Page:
Should these ideas be unified in terms of their contribution to achieving the Challenge Statement? They absolutely should be, and that’s something our jury will be looking for.

Q: Can you give an example?

A: Sure. Let’s assume a Challenge Statement around the issue of social inclusion within the community. There might not be one single data or connected technology solution that will fully address that challenge. It will take several different initiatives to address various groups of individuals and their needs. So, the Smart Cities Challenge proposal might encompass several solutions, touching various aspects of community life – language of service delivery online, culturally relevant education and training, online community forums, etc. – which would involve different actors and attack the issue from different perspectives.   Ultimately, they would all be part of a plan that would contribute to the shared goal of improving social inclusion.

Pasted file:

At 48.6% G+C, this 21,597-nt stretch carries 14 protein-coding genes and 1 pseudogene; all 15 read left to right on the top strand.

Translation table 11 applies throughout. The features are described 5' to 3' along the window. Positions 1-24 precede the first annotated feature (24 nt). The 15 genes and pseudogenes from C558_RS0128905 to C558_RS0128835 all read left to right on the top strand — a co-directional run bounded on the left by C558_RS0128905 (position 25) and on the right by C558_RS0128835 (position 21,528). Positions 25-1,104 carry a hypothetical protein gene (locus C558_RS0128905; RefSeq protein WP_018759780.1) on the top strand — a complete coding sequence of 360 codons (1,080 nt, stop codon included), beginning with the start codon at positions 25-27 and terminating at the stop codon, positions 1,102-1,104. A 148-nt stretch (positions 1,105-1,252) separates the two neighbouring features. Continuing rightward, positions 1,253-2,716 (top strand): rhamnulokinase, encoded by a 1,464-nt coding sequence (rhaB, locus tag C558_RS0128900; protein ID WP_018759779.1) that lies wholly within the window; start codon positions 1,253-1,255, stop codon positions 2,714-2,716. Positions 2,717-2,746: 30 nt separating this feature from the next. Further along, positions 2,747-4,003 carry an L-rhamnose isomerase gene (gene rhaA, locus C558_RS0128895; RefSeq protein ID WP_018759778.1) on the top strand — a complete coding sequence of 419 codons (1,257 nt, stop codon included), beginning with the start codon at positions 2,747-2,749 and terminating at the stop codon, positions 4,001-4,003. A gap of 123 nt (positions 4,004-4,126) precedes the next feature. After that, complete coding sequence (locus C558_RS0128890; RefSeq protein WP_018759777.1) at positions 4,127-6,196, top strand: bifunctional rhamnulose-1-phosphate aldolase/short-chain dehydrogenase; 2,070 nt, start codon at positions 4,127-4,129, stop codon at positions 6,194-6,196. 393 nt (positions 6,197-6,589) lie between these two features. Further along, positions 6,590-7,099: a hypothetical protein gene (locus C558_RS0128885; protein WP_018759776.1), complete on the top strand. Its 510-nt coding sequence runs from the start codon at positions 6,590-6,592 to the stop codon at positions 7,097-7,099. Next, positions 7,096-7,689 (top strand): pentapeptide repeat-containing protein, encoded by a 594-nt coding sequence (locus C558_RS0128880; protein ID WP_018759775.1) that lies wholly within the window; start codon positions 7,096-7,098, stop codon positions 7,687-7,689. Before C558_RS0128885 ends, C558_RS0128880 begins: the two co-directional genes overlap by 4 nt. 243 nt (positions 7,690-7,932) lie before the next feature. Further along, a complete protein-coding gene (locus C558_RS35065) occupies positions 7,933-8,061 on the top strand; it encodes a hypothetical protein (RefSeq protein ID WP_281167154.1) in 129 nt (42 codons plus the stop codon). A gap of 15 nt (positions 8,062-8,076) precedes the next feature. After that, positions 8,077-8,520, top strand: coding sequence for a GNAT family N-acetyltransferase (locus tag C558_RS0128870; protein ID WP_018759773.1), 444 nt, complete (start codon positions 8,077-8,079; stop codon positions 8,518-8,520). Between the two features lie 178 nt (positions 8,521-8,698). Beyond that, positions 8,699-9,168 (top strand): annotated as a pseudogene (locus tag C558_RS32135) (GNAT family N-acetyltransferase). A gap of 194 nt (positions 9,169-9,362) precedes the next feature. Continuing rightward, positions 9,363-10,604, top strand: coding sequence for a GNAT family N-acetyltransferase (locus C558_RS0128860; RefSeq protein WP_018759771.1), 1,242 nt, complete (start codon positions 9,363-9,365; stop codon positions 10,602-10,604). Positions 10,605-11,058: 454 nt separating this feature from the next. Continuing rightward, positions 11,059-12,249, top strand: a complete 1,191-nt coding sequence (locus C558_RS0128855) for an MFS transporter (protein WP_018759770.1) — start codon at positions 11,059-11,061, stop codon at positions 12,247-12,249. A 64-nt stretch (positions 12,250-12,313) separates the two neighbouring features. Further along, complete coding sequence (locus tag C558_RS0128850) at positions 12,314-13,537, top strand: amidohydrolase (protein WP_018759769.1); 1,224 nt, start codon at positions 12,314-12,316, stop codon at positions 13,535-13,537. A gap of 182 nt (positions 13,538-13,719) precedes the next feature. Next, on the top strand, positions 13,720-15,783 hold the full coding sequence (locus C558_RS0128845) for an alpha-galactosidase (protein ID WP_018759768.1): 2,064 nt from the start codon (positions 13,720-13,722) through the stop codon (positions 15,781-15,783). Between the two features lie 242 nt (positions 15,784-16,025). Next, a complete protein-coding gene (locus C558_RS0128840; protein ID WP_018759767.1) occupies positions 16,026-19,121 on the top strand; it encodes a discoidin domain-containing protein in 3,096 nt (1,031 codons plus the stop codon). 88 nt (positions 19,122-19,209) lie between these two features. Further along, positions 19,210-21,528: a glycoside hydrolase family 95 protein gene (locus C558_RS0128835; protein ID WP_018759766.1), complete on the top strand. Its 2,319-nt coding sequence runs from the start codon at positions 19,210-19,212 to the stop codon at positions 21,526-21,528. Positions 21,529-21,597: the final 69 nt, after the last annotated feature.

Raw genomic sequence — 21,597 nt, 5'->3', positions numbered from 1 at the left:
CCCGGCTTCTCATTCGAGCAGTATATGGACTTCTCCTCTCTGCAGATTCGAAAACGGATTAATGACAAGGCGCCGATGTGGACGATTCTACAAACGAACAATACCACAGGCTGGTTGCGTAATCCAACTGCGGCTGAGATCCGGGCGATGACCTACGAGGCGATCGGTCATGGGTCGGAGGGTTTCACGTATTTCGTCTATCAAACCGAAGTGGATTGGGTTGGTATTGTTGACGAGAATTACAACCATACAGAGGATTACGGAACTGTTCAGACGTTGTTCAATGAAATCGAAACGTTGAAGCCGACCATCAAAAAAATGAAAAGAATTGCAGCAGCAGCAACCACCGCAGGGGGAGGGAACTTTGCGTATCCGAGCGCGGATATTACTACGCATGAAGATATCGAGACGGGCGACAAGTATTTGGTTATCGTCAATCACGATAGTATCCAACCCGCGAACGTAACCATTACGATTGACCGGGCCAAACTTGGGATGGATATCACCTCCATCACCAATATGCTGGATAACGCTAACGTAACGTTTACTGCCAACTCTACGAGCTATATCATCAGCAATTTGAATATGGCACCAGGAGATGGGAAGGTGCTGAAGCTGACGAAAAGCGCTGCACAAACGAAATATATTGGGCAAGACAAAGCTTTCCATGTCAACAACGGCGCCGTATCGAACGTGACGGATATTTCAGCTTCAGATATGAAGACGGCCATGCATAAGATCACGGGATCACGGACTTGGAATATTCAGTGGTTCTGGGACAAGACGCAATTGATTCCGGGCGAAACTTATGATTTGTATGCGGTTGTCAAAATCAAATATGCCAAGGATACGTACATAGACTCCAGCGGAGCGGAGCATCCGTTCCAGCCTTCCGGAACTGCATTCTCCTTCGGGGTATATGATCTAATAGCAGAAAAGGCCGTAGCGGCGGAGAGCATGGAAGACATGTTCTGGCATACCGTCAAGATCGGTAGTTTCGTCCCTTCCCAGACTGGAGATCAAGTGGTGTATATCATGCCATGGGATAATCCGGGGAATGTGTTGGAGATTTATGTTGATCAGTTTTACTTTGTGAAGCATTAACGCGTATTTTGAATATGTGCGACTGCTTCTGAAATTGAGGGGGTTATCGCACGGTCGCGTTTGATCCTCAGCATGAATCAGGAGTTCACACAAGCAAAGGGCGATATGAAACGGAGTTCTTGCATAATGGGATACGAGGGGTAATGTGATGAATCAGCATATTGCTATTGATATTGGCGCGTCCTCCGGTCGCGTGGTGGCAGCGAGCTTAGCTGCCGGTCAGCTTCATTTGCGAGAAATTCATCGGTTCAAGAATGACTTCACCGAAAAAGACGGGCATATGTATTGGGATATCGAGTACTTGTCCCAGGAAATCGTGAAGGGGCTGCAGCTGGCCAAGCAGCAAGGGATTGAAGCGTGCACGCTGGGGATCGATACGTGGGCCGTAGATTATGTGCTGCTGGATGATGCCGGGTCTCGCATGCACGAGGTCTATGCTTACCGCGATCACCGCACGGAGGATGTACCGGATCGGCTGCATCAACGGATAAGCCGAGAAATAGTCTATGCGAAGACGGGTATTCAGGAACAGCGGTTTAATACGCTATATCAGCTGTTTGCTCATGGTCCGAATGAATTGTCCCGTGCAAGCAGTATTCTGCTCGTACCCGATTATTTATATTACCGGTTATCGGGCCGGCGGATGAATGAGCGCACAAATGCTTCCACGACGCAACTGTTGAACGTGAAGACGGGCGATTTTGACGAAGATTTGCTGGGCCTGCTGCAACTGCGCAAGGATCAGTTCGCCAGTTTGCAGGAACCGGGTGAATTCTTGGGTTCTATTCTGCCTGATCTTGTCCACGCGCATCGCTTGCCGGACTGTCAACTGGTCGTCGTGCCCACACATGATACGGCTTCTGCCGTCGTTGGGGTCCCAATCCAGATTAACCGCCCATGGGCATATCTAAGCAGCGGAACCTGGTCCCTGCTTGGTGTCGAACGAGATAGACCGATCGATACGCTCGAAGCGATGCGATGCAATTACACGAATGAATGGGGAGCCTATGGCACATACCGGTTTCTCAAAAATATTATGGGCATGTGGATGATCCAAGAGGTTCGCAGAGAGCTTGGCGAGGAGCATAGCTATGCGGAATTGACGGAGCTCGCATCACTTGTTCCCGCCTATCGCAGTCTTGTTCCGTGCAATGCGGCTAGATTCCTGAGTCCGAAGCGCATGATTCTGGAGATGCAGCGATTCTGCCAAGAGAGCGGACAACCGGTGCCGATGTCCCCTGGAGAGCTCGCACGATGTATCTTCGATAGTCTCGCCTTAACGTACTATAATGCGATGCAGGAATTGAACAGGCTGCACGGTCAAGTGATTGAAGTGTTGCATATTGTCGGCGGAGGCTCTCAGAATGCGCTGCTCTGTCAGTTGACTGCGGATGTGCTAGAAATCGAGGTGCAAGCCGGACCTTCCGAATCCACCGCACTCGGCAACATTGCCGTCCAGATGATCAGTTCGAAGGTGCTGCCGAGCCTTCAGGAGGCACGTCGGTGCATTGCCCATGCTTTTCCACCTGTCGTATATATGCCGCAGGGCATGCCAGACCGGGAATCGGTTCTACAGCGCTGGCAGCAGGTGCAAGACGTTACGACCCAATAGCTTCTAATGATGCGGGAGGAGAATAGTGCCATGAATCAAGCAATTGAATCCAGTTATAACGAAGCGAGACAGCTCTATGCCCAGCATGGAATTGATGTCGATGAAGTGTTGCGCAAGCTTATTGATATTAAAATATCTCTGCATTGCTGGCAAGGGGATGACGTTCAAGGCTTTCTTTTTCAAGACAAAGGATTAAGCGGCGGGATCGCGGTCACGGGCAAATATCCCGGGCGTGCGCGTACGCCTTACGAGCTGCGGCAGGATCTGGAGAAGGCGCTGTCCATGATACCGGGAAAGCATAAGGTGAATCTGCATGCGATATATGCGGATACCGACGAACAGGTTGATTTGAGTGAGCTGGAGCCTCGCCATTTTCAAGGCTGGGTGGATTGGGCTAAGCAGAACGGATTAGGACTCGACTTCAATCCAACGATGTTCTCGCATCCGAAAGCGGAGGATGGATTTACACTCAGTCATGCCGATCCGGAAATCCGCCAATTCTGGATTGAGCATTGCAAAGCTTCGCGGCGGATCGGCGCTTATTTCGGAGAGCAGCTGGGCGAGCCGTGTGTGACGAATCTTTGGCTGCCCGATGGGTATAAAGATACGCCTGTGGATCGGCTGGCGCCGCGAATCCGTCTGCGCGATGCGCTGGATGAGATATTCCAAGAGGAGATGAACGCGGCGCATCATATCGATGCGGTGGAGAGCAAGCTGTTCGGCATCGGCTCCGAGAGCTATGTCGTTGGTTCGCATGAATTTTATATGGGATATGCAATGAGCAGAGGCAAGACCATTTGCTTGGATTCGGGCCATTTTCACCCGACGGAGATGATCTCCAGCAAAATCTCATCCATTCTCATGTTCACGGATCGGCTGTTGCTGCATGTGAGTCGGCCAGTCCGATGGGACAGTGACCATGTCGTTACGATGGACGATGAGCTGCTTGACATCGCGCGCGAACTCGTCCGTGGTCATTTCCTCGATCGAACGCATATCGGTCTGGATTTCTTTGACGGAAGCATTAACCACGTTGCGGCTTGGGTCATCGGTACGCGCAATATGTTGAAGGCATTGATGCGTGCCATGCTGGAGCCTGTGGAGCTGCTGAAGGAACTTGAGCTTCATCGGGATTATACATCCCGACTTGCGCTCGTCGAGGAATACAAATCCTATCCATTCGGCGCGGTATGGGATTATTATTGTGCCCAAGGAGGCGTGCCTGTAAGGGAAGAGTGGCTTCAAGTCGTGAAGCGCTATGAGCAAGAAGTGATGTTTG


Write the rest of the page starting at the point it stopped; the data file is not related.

Q: You’re limiting the prizes to 4 communities…why not offer more but smaller prizes?

A: We want communities of all sizes from coast to coast to coast to be involved.  So we wanted prize sizes that would be meaningful and relevant to communities of different sizes, giving them a strong incentive to participate. At the same time, we didn’t want prize sizes to be of such small amounts that the solutions put forward would lack ambition.

We realize that a large city has more resources, even for developing a proposal, than a smaller community.  We’ve set up the program to encourage public engagement and pulling in ideas at the grassroots level – something that anyone can do, large or small.  We think this is working: we are hearing that many small communities are in the process already.